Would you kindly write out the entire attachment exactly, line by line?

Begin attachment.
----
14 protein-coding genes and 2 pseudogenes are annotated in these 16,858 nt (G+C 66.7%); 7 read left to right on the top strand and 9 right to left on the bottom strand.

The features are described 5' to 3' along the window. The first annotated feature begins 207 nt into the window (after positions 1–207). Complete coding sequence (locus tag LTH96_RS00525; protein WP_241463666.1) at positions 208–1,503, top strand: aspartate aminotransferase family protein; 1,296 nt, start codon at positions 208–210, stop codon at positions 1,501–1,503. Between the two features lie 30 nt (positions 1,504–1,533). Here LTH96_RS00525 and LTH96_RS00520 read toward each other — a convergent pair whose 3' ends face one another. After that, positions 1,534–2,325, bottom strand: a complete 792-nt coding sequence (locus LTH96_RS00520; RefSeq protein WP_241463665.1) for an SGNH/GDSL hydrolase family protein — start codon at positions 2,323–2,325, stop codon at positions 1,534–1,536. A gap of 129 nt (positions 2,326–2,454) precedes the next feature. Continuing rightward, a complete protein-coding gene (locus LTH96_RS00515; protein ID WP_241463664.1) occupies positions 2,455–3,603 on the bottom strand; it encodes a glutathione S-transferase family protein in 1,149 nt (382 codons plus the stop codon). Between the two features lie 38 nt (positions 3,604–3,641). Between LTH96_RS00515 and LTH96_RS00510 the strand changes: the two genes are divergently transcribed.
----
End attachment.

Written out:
14 protein-coding genes and 2 pseudogenes are annotated in these 16,858 nt (G+C 66.7%); 7 read left to right on the top strand and 9 right to left on the bottom strand.

The features are described 5' to 3' along the window. The first annotated feature begins 207 nt into the window (after positions 1–207). Complete coding sequence (locus tag LTH96_RS00525; protein WP_241463666.1) at positions 208–1,503, top strand: aspartate aminotransferase family protein; 1,296 nt, start codon at positions 208–210, stop codon at positions 1,501–1,503. Between the two features lie 30 nt (positions 1,504–1,533). Here LTH96_RS00525 and LTH96_RS00520 read toward each other — a convergent pair whose 3' ends face one another. After that, positions 1,534–2,325, bottom strand: a complete 792-nt coding sequence (locus LTH96_RS00520; RefSeq protein WP_241463665.1) for an SGNH/GDSL hydrolase family protein — start codon at positions 2,323–2,325, stop codon at positions 1,534–1,536. A gap of 129 nt (positions 2,326–2,454) precedes the next feature. Continuing rightward, a complete protein-coding gene (locus LTH96_RS00515; protein ID WP_241463664.1) occupies positions 2,455–3,603 on the bottom strand; it encodes a glutathione S-transferase family protein in 1,149 nt (382 codons plus the stop codon). Between the two features lie 38 nt (positions 3,604–3,641). Between LTH96_RS00515 and LTH96_RS00510 the strand changes: the two genes are divergently transcribed.